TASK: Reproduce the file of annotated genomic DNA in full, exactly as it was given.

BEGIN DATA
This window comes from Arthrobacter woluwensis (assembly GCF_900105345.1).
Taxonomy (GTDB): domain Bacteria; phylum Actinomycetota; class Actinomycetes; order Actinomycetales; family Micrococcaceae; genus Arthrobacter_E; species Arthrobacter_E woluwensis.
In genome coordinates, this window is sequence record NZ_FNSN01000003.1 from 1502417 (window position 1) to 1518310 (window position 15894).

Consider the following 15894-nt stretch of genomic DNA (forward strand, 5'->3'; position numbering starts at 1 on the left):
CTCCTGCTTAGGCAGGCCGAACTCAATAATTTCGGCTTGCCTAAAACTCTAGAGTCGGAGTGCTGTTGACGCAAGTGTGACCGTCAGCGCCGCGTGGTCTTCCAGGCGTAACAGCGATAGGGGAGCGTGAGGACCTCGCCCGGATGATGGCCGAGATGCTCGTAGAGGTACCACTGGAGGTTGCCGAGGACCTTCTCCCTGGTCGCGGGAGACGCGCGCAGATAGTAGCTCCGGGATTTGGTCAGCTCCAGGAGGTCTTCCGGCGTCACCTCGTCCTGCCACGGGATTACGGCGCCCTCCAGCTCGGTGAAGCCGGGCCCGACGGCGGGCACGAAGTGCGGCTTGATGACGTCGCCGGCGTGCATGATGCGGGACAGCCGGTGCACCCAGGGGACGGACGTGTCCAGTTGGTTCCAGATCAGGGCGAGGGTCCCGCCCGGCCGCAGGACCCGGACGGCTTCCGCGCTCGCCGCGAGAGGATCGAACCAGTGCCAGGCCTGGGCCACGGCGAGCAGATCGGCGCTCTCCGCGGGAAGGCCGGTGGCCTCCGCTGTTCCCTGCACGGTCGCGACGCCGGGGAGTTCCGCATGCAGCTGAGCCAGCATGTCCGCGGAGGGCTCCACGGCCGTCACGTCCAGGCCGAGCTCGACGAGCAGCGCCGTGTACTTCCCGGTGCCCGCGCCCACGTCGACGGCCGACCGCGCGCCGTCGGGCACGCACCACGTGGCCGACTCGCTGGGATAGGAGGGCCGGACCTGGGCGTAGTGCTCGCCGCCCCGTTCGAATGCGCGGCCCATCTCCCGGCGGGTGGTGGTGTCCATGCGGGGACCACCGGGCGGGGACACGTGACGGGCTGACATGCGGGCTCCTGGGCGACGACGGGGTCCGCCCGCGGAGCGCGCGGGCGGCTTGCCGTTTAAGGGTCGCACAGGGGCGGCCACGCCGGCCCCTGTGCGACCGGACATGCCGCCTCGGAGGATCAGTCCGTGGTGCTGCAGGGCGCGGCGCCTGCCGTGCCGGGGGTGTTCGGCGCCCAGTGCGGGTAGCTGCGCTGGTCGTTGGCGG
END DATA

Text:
This window comes from Arthrobacter woluwensis (assembly GCF_900105345.1).
Taxonomy (GTDB): domain Bacteria; phylum Actinomycetota; class Actinomycetes; order Actinomycetales; family Micrococcaceae; genus Arthrobacter_E; species Arthrobacter_E woluwensis.
In genome coordinates, this window is sequence record NZ_FNSN01000003.1 from 1502417 (window position 1) to 1518310 (window position 15894).

Consider the following 15894-nt stretch of genomic DNA (forward strand, 5'->3'; position numbering starts at 1 on the left):
CTCCTGCTTAGGCAGGCCGAACTCAATAATTTCGGCTTGCCTAAAACTCTAGAGTCGGAGTGCTGTTGACGCAAGTGTGACCGTCAGCGCCGCGTGGTCTTCCAGGCGTAACAGCGATAGGGGAGCGTGAGGACCTCGCCCGGATGATGGCCGAGATGCTCGTAGAGGTACCACTGGAGGTTGCCGAGGACCTTCTCCCTGGTCGCGGGAGACGCGCGCAGATAGTAGCTCCGGGATTTGGTCAGCTCCAGGAGGTCTTCCGGCGTCACCTCGTCCTGCCACGGGATTACGGCGCCCTCCAGCTCGGTGAAGCCGGGCCCGACGGCGGGCACGAAGTGCGGCTTGATGACGTCGCCGGCGTGCATGATGCGGGACAGCCGGTGCACCCAGGGGACGGACGTGTCCAGTTGGTTCCAGATCAGGGCGAGGGTCCCGCCCGGCCGCAGGACCCGGACGGCTTCCGCGCTCGCCGCGAGAGGATCGAACCAGTGCCAGGCCTGGGCCACGGCGAGCAGATCGGCGCTCTCCGCGGGAAGGCCGGTGGCCTCCGCTGTTCCCTGCACGGTCGCGACGCCGGGGAGTTCCGCATGCAGCTGAGCCAGCATGTCCGCGGAGGGCTCCACGGCCGTCACGTCCAGGCCGAGCTCGACGAGCAGCGCCGTGTACTTCCCGGTGCCCGCGCCCACGTCGACGGCCGACCGCGCGCCGTCGGGCACGCACCACGTGGCCGACTCGCTGGGATAGGAGGGCCGGACCTGGGCGTAGTGCTCGCCGCCCCGTTCGAATGCGCGGCCCATCTCCCGGCGGGTGGTGGTGTCCATGCGGGGACCACCGGGCGGGGACACGTGACGGGCTGACATGCGGGCTCCTGGGCGACGACGGGGTCCGCCCGCGGAGCGCGCGGGCGGCTTGCCGTTTAAGGGTCGCACAGGGGCGGCCACGCCGGCCCCTGTGCGACCGGACATGCCGCCTCGGAGGATCAGTCCGTGGTGCTGCAGGGCGCGGCGCCTGCCGTGCCGGGGGTGTTCGGCGCCCAGTGCGGGTAGCTGCGCTGGTCGTTGGCGG